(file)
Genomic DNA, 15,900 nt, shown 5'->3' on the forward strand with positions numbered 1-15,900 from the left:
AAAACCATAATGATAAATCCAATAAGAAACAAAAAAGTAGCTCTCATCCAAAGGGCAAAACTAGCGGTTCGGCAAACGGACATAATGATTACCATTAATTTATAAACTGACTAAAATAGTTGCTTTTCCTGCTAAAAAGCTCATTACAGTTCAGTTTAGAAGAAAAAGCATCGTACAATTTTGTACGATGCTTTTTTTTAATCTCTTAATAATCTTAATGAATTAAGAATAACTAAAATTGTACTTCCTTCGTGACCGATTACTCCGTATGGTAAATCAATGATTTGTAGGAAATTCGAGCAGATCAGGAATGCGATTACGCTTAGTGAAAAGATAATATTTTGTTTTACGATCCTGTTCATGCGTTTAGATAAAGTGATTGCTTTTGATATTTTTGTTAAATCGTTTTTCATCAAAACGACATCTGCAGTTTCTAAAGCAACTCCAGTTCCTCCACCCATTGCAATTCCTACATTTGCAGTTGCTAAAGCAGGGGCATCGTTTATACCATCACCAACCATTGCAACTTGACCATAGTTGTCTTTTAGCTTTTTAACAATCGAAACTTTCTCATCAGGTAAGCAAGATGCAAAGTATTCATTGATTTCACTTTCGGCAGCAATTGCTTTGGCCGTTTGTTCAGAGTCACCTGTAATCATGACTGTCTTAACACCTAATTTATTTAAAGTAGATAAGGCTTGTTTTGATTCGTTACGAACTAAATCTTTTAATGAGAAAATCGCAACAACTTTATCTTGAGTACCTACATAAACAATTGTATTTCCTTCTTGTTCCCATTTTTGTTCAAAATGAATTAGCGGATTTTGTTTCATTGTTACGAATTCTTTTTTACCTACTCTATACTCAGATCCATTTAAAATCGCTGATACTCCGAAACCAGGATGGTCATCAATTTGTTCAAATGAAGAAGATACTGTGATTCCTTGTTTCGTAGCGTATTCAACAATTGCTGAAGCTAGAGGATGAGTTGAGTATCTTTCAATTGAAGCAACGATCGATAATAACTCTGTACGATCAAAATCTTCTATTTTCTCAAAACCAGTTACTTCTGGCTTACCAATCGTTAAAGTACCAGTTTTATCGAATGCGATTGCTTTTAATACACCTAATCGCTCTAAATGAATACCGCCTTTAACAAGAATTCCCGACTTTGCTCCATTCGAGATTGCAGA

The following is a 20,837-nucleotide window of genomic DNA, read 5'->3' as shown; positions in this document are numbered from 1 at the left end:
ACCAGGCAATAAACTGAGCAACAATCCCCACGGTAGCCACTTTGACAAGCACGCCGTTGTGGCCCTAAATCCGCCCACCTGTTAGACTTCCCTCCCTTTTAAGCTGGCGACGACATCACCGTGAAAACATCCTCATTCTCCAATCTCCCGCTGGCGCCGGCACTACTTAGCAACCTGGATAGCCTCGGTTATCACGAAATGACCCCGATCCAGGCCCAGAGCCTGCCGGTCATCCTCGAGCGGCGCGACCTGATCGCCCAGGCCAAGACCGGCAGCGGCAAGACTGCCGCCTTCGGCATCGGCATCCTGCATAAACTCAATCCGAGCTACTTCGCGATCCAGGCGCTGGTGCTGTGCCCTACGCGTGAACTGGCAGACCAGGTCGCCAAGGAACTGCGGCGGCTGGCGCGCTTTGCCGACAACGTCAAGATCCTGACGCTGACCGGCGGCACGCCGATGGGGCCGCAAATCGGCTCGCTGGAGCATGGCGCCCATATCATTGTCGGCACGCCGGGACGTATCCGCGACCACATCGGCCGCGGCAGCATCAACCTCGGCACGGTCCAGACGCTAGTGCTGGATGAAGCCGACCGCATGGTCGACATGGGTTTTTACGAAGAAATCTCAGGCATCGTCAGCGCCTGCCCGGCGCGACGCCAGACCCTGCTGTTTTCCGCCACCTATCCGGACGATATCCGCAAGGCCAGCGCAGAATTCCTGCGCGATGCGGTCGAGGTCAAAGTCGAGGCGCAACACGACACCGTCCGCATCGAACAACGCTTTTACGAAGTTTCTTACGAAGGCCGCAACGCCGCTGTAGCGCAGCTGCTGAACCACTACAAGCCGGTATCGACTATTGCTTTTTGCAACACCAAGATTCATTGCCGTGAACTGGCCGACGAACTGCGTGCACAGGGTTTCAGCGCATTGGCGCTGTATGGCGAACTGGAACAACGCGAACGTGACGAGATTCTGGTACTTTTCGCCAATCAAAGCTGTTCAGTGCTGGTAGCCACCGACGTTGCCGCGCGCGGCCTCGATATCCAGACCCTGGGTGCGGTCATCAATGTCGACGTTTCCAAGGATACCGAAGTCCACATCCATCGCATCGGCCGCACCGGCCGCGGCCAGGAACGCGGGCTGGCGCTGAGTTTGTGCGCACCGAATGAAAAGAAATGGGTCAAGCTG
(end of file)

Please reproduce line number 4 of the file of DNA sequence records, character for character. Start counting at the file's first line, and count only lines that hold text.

ACCAGGCAATAAACTGAGCAACAATCCCCACGGTAGCCACTTTGACAAGCACGCCGTTGTGGCCCTAAATCCGCCCACCTGTTAGACTTCCCTCCCTTTTAAGCTGGCGACGACATCACCGTGAAAACATCCTCATTCTCCAATCTCCCGCTGGCGCCGGCACTACTTAGCAACCTGGATAGCCTCGGTTATCACGAAATGACCCCGATCCAGGCCCAGAGCCTGCCGGTCATCCTCGAGCGGCGCGACCTGATCGCCCAGGCCAAGACCGGCAGCGGCAAGACTGCCGCCTTCGGCATCGGCATCCTGCATAAACTCAATCCGAGCTACTTCGCGATCCAGGCGCTGGTGCTGTGCCCTACGCGTGAACTGGCAGACCAGGTCGCCAAGGAACTGCGGCGGCTGGCGCGCTTTGCCGACAACGTCAAGATCCTGACGCTGACCGGCGGCACGCCGATGGGGCCGCAAATCGGCTCGCTGGAGCATGGCGCCCATATCATTGTCGGCACGCCGGGACGTATCCGCGACCACATCGGCCGCGGCAGCATCAACCTCGGCACGGTCCAGACGCTAGTGCTGGATGAAGCCGACCGCATGGTCGACATGGGTTTTTACGAAGAAATCTCAGGCATCGTCAGCGCCTGCCCGGCGCGACGCCAGACCCTGCTGTTTTCCGCCACCTATCCGGACGATATCCGCAAGGCCAGCGCAGAATTCCTGCGCGATGCGGTCGAGGTCAAAGTCGAGGCGCAACACGACACCGTCCGCATCGAACAACGCTTTTACGAAGTTTCTTACGAAGGCCGCAACGCCGCTGTAGCGCAGCTGCTGAACCACTACAAGCCGGTATCGACTATTGCTTTTTGCAACACCAAGATTCATTGCCGTGAACTGGCCGACGAACTGCGTGCACAGGGTTTCAGCGCATTGGCGCTGTATGGCGAACTGGAACAACGCGAACGTGACGAGATTCTGGTACTTTTCGCCAATCAAAGCTGTTCAGTGCTGGTAGCCACCGACGTTGCCGCGCGCGGCCTCGATATCCAGACCCTGGGTGCGGTCATCAATGTCGACGTTTCCAAGGATACCGAAGTCCACATCCATCGCATCGGCCGCACCGGCCGCGGCCAGGAACGCGGGCTGGCGCTGAGTTTGTGCGCACCGAATGAAAAGAAATGGGTCAAGCTG